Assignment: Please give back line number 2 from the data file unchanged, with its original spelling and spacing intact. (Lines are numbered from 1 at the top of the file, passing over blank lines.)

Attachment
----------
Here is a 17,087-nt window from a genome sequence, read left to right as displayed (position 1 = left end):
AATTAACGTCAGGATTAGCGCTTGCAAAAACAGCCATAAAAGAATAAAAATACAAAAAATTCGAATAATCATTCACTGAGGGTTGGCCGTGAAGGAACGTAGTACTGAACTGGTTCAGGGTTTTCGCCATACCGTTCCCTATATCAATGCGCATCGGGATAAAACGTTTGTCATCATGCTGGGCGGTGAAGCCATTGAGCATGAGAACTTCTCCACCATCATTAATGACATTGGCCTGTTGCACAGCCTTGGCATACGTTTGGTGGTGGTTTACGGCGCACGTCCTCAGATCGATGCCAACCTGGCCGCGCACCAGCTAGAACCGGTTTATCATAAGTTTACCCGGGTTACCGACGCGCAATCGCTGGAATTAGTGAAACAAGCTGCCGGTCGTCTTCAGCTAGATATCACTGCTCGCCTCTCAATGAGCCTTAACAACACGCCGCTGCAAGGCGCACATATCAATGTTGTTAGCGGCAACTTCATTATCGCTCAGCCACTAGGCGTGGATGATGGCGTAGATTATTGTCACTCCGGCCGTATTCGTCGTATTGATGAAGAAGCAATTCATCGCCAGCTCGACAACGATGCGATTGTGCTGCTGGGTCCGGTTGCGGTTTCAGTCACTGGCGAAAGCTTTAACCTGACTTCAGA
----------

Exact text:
AATTAACGTCAGGATTAGCGCTTGCAAAAACAGCCATAAAAGAATAAAAATACAAAAAATTCGAATAATCATTCACTGAGGGTTGGCCGTGAAGGAACGTAGTACTGAACTGGTTCAGGGTTTTCGCCATACCGTTCCCTATATCAATGCGCATCGGGATAAAACGTTTGTCATCATGCTGGGCGGTGAAGCCATTGAGCATGAGAACTTCTCCACCATCATTAATGACATTGGCCTGTTGCACAGCCTTGGCATACGTTTGGTGGTGGTTTACGGCGCACGTCCTCAGATCGATGCCAACCTGGCCGCGCACCAGCTAGAACCGGTTTATCATAAGTTTACCCGGGTTACCGACGCGCAATCGCTGGAATTAGTGAAACAAGCTGCCGGTCGTCTTCAGCTAGATATCACTGCTCGCCTCTCAATGAGCCTTAACAACACGCCGCTGCAAGGCGCACATATCAATGTTGTTAGCGGCAACTTCATTATCGCTCAGCCACTAGGCGTGGATGATGGCGTAGATTATTGTCACTCCGGCCGTATTCGTCGTATTGATGAAGAAGCAATTCATCGCCAGCTCGACAACGATGCGATTGTGCTGCTGGGTCCGGTTGCGGTTTCAGTCACTGGCGAAAGCTTTAACCTGACTTCAGA